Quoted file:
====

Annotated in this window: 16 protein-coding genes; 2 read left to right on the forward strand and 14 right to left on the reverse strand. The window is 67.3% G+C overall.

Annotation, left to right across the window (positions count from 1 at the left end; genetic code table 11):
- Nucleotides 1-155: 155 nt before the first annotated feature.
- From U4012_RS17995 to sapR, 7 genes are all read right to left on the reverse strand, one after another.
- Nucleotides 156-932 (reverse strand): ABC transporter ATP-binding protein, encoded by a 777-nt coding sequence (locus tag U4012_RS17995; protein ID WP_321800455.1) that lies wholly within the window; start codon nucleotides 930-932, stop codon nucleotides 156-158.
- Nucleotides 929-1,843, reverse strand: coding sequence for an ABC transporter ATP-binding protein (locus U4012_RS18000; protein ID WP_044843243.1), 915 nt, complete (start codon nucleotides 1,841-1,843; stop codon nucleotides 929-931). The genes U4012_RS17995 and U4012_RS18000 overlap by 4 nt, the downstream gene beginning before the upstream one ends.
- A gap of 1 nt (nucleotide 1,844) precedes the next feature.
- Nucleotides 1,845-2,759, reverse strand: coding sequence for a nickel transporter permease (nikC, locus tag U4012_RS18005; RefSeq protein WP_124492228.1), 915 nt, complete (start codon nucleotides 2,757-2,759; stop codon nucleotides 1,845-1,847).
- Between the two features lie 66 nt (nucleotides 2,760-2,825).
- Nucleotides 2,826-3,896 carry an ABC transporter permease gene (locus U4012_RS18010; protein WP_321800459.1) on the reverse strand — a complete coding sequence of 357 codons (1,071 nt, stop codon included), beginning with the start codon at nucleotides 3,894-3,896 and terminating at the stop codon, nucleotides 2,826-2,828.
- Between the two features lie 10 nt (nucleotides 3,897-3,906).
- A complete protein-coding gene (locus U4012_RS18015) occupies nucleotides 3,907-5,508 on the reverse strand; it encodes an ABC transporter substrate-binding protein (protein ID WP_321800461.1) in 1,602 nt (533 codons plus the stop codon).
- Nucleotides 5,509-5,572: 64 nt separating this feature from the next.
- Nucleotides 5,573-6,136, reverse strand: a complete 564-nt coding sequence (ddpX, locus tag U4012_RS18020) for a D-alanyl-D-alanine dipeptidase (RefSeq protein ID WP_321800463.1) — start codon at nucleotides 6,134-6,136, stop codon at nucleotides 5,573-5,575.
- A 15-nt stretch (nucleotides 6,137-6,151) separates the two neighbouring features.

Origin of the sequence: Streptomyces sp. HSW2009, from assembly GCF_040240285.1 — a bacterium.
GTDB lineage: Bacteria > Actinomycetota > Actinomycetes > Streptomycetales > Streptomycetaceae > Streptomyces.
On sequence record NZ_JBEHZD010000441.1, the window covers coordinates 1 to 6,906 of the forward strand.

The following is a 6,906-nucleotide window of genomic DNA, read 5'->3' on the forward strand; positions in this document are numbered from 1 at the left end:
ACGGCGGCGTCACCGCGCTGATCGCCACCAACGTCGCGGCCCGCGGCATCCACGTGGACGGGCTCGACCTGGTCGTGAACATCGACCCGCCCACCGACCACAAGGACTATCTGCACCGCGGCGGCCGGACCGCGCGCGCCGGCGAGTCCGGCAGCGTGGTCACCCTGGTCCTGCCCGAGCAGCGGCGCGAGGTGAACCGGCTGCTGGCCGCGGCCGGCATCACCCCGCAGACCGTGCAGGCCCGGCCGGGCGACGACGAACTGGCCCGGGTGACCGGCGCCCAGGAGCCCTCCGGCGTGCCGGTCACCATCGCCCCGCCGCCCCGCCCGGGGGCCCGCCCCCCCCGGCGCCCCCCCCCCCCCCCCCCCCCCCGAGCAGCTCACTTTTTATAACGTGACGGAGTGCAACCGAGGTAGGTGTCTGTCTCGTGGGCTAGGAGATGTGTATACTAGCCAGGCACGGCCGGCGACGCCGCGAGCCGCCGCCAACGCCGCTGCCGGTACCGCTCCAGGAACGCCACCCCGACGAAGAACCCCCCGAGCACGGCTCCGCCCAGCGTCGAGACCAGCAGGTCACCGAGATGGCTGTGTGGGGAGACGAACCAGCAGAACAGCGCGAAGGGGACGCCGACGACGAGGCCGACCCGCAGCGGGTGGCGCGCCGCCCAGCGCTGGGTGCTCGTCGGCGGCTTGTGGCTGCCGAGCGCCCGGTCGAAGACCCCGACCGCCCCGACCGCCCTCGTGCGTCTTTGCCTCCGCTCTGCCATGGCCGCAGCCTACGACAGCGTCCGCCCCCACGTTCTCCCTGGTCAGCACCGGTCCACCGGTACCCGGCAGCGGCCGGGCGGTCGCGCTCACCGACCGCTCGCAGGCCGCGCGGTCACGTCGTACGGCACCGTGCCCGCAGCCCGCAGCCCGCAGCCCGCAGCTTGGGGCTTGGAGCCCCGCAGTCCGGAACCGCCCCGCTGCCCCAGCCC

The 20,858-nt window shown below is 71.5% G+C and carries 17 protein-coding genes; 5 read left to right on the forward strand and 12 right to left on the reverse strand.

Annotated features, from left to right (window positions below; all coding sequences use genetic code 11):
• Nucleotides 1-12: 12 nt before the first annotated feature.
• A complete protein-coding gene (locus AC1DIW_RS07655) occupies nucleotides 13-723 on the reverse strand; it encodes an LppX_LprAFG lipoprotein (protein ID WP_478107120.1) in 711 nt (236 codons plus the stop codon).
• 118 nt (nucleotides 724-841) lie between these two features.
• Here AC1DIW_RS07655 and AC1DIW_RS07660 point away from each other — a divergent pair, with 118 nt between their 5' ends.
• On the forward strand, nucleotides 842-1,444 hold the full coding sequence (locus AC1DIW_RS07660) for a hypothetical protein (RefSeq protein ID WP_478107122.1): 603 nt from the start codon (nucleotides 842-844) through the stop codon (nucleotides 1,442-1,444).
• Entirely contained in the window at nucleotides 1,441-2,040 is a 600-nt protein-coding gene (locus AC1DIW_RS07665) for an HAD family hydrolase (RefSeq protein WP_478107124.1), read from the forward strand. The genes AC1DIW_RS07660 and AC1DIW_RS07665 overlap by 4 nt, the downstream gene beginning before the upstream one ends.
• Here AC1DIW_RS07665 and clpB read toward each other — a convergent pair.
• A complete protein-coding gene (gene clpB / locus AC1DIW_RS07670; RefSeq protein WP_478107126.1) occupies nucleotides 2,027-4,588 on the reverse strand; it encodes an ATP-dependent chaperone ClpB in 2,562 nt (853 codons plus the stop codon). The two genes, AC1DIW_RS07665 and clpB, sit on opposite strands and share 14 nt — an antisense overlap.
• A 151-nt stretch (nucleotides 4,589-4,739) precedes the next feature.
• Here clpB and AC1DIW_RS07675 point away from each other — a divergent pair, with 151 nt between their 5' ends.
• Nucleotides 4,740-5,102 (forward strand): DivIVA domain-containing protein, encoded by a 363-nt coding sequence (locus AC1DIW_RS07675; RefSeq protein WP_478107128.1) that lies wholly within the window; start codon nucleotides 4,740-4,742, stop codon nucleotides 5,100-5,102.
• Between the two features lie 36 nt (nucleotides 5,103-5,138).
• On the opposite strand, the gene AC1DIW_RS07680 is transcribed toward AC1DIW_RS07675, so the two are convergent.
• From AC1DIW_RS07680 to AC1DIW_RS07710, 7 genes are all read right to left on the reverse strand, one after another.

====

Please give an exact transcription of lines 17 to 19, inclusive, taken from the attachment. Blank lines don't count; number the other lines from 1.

GTDB lineage: Bacteria > Actinomycetota > Actinomycetes > Streptomycetales > Streptomycetaceae > Streptomyces.
On sequence record NZ_JBEHZD010000441.1, the window covers coordinates 1 to 6,906 of the forward strand.

The following is a 6,906-nucleotide window of genomic DNA, read 5'->3' on the forward strand; positions in this document are numbered from 1 at the left end: